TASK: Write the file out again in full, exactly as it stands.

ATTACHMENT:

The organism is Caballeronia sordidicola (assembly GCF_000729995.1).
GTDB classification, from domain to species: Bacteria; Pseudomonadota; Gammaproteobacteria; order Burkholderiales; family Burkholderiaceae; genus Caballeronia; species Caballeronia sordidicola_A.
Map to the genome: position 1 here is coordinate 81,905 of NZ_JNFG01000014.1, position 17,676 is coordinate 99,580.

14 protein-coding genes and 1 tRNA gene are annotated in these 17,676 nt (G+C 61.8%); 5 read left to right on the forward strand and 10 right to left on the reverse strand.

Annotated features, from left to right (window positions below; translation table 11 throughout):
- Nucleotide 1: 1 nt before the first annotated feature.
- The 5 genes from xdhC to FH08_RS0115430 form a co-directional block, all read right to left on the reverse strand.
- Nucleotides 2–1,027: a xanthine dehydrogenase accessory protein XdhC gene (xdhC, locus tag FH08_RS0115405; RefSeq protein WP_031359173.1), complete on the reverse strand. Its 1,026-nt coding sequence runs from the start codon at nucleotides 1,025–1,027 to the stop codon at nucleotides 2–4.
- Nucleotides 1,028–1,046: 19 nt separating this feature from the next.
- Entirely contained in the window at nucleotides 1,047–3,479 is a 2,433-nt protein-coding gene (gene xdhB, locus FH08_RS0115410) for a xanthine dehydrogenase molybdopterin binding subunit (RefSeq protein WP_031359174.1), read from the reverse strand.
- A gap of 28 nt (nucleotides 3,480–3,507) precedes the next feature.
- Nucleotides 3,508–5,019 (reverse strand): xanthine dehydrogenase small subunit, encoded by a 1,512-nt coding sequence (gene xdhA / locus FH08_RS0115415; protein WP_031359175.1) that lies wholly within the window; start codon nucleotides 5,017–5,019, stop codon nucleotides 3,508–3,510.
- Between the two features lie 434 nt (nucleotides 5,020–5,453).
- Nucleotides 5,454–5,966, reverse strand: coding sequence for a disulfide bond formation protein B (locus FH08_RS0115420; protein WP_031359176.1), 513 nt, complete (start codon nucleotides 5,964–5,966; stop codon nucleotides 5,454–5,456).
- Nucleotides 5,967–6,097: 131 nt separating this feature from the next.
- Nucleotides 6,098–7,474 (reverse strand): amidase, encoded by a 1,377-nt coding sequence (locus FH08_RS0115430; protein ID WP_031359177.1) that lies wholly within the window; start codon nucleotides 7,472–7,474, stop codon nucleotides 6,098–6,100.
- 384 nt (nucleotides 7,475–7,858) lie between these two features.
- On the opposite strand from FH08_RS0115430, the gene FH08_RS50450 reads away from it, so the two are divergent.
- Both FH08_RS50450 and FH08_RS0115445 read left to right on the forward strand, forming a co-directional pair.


The organism is Caballeronia sordidicola (assembly GCF_000729995.1).
GTDB classification, from domain to species: Bacteria; Pseudomonadota; Gammaproteobacteria; order Burkholderiales; family Burkholderiaceae; genus Caballeronia; species Caballeronia sordidicola_A.
Map to the genome: position 1 here is coordinate 81,905 of NZ_JNFG01000014.1, position 17,676 is coordinate 99,580.

14 protein-coding genes and 1 tRNA gene are annotated in these 17,676 nt (G+C 61.8%); 5 read left to right on the forward strand and 10 right to left on the reverse strand.

Annotated features, from left to right (window positions below; translation table 11 throughout):
- Nucleotide 1: 1 nt before the first annotated feature.
- The 5 genes from xdhC to FH08_RS0115430 form a co-directional block, all read right to left on the reverse strand.
- Nucleotides 2–1,027: a xanthine dehydrogenase accessory protein XdhC gene (xdhC, locus tag FH08_RS0115405; RefSeq protein WP_031359173.1), complete on the reverse strand. Its 1,026-nt coding sequence runs from the start codon at nucleotides 1,025–1,027 to the stop codon at nucleotides 2–4.
- Nucleotides 1,028–1,046: 19 nt separating this feature from the next.
- Entirely contained in the window at nucleotides 1,047–3,479 is a 2,433-nt protein-coding gene (gene xdhB, locus FH08_RS0115410) for a xanthine dehydrogenase molybdopterin binding subunit (RefSeq protein WP_031359174.1), read from the reverse strand.
- A gap of 28 nt (nucleotides 3,480–3,507) precedes the next feature.
- Nucleotides 3,508–5,019 (reverse strand): xanthine dehydrogenase small subunit, encoded by a 1,512-nt coding sequence (gene xdhA / locus FH08_RS0115415; protein WP_031359175.1) that lies wholly within the window; start codon nucleotides 5,017–5,019, stop codon nucleotides 3,508–3,510.
- Between the two features lie 434 nt (nucleotides 5,020–5,453).
- Nucleotides 5,454–5,966, reverse strand: coding sequence for a disulfide bond formation protein B (locus FH08_RS0115420; protein WP_031359176.1), 513 nt, complete (start codon nucleotides 5,964–5,966; stop codon nucleotides 5,454–5,456).
- Nucleotides 5,967–6,097: 131 nt separating this feature from the next.
- Nucleotides 6,098–7,474 (reverse strand): amidase, encoded by a 1,377-nt coding sequence (locus FH08_RS0115430; protein ID WP_031359177.1) that lies wholly within the window; start codon nucleotides 7,472–7,474, stop codon nucleotides 6,098–6,100.
- 384 nt (nucleotides 7,475–7,858) lie between these two features.
- On the opposite strand from FH08_RS0115430, the gene FH08_RS50450 reads away from it, so the two are divergent.
- Both FH08_RS50450 and FH08_RS0115445 read left to right on the forward strand, forming a co-directional pair.